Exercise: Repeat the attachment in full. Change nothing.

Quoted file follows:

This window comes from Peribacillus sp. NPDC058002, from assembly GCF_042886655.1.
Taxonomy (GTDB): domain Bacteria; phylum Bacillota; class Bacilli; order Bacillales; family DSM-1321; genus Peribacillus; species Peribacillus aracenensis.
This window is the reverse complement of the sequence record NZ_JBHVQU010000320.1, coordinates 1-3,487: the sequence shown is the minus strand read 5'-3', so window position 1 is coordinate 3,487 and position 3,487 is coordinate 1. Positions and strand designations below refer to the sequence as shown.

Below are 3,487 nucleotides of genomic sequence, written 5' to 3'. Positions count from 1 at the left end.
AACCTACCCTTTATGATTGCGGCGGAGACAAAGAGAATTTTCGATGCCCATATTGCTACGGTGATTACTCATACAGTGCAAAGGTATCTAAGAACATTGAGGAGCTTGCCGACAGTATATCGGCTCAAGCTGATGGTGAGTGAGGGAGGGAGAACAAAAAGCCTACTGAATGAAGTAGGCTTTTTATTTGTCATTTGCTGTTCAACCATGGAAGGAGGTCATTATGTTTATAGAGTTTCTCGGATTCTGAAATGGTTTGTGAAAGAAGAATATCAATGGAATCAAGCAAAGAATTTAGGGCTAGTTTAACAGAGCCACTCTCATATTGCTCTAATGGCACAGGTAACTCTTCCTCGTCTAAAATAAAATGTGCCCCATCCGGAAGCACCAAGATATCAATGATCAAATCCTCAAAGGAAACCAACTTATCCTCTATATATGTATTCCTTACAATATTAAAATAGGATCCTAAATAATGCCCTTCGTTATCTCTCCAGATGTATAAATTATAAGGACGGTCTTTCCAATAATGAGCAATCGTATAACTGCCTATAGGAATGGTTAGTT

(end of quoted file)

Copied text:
This window comes from Peribacillus sp. NPDC058002, from assembly GCF_042886655.1.
Taxonomy (GTDB): domain Bacteria; phylum Bacillota; class Bacilli; order Bacillales; family DSM-1321; genus Peribacillus; species Peribacillus aracenensis.
This window is the reverse complement of the sequence record NZ_JBHVQU010000320.1, coordinates 1-3,487: the sequence shown is the minus strand read 5'-3', so window position 1 is coordinate 3,487 and position 3,487 is coordinate 1. Positions and strand designations below refer to the sequence as shown.

Below are 3,487 nucleotides of genomic sequence, written 5' to 3'. Positions count from 1 at the left end.
AACCTACCCTTTATGATTGCGGCGGAGACAAAGAGAATTTTCGATGCCCATATTGCTACGGTGATTACTCATACAGTGCAAAGGTATCTAAGAACATTGAGGAGCTTGCCGACAGTATATCGGCTCAAGCTGATGGTGAGTGAGGGAGGGAGAACAAAAAGCCTACTGAATGAAGTAGGCTTTTTATTTGTCATTTGCTGTTCAACCATGGAAGGAGGTCATTATGTTTATAGAGTTTCTCGGATTCTGAAATGGTTTGTGAAAGAAGAATATCAATGGAATCAAGCAAAGAATTTAGGGCTAGTTTAACAGAGCCACTCTCATATTGCTCTAATGGCACAGGTAACTCTTCCTCGTCTAAAATAAAATGTGCCCCATCCGGAAGCACCAAGATATCAATGATCAAATCCTCAAAGGAAACCAACTTATCCTCTATATATGTATTCCTTACAATATTAAAATAGGATCCTAAATAATGCCCTTCGTTATCTCTCCAGATGTATAAATTATAAGGACGGTCTTTCCAATAATGAGCAATCGTATAACTGCCTATAGGAATGGTTAGTT